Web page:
Draw a bird day – juvenile house sparrows

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House sparrows are by far the most numerous birds in my Calgary neighbourhood and these days, many of them are juveniles. Yesterday, I heard a house sparrow mega-choir and went to investigate. I saw a house with a roof covered in pigeons and a few magpies. The trees and bushes around the house were filled with house sparrows. A hole in the hedge revealed a yard crowded with house sparrows and pigeons. I thought this was one strange event, but today I found out this feeding frenzy has been happening twice a day for 7 years.

The two sparrows in the drawing were in front of another house, on another day, with twenty or so other house sparrows. I thought twenty was a big group but I suppose that is relative. Here is a little peek through the hedge at the sparrow and pigeon jamboree. The scattered green leaves are likely from the two ten-minute quarter-sized hailstorms that hit southwest Calgary this week.

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38 thoughts on “Draw a bird day – juvenile house sparrows

        1. Nonsense :-)! I have been using the grid advice you gave me after my first drawing. Besides helping me get the proportions right, it helps me notice details and relationships that my mind seems to fill in automatically (and sometimes incorrectly) if I just look at the big picture.

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    1. Thanks Teresa :-). I’m starting to feel a little more familiar with illustrating bird shapes and feathers. It is an interesting mini-world to explore.

      I would prefer if house sparrows weren’t such a huge percentage of the bird population here, but I’ve decided to embrace their plenty by taking lots of pictures of them. I get a lot of lame ones, but sometimes I got some cool new “sparrow moves”. I thought these two birds struck a pretty cute pose (for a second!).

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        1. Haha! I’ve been feeling a little defensive about house sparrows lately. Thanks for the compliment :-). I have bird favourites too. I just got a bird feeder, and the occasional visits by the red-breasted nuthatch thrill me the most.

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            1. Oo, I’ve never seen a White-breasted Nuthatch.

              Right now the feeder mostly attracts House finches, House sparrows and Chickadees. But I’m hoping that when fall and winter come along, we’ll get other visitors. Maybe. There was a Western Tanager hanging out in our backyard for 3 days a couple of weeks ago. But it seems to have disappeared.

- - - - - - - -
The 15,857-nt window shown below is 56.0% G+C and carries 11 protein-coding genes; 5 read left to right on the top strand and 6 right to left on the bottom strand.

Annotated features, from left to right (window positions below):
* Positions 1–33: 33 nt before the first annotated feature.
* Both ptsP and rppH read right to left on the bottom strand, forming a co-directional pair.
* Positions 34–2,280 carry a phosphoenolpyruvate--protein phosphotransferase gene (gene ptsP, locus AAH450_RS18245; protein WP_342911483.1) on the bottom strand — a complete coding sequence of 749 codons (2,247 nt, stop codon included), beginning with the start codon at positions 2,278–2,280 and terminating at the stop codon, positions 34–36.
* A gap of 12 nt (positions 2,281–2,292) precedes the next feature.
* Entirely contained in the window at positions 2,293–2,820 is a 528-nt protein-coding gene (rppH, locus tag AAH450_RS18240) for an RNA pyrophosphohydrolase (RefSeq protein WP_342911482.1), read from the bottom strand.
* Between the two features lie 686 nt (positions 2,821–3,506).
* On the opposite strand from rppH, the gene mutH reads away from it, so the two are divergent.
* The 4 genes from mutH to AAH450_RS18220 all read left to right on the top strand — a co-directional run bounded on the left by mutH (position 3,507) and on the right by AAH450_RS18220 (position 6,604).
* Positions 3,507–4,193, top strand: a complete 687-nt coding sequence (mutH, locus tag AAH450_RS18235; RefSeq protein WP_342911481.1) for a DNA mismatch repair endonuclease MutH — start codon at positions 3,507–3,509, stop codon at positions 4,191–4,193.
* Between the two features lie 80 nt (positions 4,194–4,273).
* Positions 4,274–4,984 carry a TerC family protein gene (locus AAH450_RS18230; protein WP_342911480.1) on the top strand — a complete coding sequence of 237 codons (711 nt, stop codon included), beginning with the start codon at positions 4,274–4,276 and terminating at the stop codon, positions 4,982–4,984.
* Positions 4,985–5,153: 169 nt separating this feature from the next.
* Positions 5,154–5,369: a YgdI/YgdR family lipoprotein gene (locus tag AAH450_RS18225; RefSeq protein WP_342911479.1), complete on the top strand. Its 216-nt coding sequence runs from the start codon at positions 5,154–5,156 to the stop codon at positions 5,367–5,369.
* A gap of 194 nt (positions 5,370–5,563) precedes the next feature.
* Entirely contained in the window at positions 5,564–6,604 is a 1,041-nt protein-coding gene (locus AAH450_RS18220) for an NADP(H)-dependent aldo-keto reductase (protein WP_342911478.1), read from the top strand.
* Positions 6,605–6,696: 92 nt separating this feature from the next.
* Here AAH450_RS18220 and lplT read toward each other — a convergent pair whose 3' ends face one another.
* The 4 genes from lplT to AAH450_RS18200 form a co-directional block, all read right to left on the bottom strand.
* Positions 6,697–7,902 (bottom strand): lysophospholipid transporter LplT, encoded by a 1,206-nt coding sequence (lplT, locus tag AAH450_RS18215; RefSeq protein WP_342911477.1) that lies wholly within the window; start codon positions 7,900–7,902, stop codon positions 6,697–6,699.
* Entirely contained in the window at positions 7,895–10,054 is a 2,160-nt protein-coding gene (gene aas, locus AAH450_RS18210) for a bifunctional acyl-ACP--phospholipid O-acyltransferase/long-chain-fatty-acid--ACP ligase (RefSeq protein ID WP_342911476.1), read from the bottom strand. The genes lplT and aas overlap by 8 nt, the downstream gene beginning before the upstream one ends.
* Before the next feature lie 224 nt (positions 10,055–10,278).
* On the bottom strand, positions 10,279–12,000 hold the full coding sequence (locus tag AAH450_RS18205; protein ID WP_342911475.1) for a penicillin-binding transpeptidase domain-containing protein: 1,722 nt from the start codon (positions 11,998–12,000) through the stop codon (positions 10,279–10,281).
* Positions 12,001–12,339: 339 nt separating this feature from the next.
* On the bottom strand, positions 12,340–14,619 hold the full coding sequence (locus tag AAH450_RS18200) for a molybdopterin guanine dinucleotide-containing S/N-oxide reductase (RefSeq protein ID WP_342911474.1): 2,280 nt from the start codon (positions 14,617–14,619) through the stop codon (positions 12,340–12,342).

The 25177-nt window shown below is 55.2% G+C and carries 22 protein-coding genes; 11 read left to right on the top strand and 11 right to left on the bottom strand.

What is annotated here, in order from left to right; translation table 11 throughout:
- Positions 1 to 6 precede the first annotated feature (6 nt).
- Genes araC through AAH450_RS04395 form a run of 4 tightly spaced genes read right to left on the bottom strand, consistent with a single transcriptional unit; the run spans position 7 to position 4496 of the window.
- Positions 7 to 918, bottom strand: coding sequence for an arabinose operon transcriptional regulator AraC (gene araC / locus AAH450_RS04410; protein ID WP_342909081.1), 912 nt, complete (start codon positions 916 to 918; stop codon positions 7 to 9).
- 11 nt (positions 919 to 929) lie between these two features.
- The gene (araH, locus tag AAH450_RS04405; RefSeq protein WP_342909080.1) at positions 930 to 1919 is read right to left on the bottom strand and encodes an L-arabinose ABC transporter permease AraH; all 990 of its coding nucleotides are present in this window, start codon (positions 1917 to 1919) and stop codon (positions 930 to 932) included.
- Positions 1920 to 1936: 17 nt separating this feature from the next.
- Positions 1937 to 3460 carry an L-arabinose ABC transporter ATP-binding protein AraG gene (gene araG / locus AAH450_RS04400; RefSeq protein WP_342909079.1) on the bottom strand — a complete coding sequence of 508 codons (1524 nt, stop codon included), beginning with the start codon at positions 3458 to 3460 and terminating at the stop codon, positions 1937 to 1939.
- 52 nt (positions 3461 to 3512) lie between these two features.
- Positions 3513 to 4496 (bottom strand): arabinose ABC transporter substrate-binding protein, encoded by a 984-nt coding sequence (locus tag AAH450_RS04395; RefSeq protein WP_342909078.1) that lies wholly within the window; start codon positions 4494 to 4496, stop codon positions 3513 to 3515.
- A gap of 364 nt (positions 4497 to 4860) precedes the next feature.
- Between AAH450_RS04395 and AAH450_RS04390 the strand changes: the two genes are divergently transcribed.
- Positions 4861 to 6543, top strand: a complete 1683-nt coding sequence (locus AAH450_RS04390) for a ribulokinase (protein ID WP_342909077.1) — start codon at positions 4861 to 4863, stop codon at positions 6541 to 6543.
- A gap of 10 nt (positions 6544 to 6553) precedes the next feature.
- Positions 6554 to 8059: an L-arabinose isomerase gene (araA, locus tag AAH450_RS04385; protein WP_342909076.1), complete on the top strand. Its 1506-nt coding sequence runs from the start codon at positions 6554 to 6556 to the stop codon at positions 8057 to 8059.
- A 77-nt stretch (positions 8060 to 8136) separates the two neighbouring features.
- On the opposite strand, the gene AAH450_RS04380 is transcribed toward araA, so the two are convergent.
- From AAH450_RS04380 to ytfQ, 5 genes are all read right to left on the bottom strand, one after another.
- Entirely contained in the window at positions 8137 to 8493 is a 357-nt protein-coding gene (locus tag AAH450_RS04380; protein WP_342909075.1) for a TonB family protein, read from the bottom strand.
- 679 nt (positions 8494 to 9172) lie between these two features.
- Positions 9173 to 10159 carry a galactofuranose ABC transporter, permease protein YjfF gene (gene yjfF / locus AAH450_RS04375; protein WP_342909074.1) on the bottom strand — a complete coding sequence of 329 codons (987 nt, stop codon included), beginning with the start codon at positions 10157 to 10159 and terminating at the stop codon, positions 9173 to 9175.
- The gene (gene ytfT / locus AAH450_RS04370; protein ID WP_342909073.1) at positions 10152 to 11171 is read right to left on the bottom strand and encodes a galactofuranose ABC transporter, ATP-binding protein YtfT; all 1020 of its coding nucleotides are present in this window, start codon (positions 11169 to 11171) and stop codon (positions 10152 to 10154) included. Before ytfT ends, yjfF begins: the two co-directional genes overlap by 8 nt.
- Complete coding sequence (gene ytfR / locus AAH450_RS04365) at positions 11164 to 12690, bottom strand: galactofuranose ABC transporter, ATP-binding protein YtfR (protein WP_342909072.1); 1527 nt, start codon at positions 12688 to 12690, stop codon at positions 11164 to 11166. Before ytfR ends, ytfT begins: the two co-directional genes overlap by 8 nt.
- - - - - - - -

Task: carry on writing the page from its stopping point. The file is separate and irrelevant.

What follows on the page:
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            2. Rarity definitely helps to elicit interest. But there is also colour, undeniable good looks, grace and fancy wing-work. And then there is unusual behaviour like brood parasitism or the ability to use tools.

              But not much beats: “OMG, I’ve never seen one of those before.” Ultimate bird thrill!

              I remember going to the Bloedel Conservatory with my sister earlier this summer. We had a lot of fun looking for the elusive Touraco.

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            3. I have been inside the Conservatory just once since I moved to Vancouver in 1972…and it’d been so long I don’t remember it. We’ll have to make a plan to go next time we go to Vancouver since the kids hadn’t been inside.

              Yeah, the thrill of seeing a new species is pretty awesome! 🙂

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  1. Myriam, you’ve slammed it out of the park once again!! WOW! Love your sparrows! Like Teresa, I’ve never really been a fan, but I contemplated inking one the other day and they have the cutest faces and markings! And I see you’ve really captured that here. Well done!!! 😀 Thanks for joining us!!!

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    1. Thanks Laura :-). You’re so wonderfully encouraging.

      House sparrows can be problematic because they are really good at reproducing and thriving in human environments. But they are small and cute and make cute sounds and their poop is not as gross as pigeon poop.

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    1. Wow! Thanks Jodi :-). I’m enjoying my once a month drawing time. I pick a picture and play. I wish I was exploring more… but I’m not quite ready to make the time commitment. So I’m exploring a little.

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        1. Not 100%. The feeder is a tube with holes, with no feeding platforms. House Sparrows prefer platforms but there are a few that are ok with eating while clinging. Once in a while small group of sparrows (10 or less) will hang out in the spruces while 1 to 3 sparrows cling to the feeder. But the group is always small and they only stay for a short time. So there is plenty of time left for the Black-capped Chickadees and Red-breasted Nuthatches to use the feeder as well. And the squirrels use it too, for now. Oh, and occasionally a Black-billed Magpie will scare whoever is on the feeder and briefly cling to and peck at the feeder.

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            1. Hmm. My hawk identifying skills are not very good but I don’t think I’ve seen any Cooper’s Hawks in Calgary yet. So far, I’ve identified a Swainson’s hawk and a merlin. I haven’t seen any hawking my yard yet.

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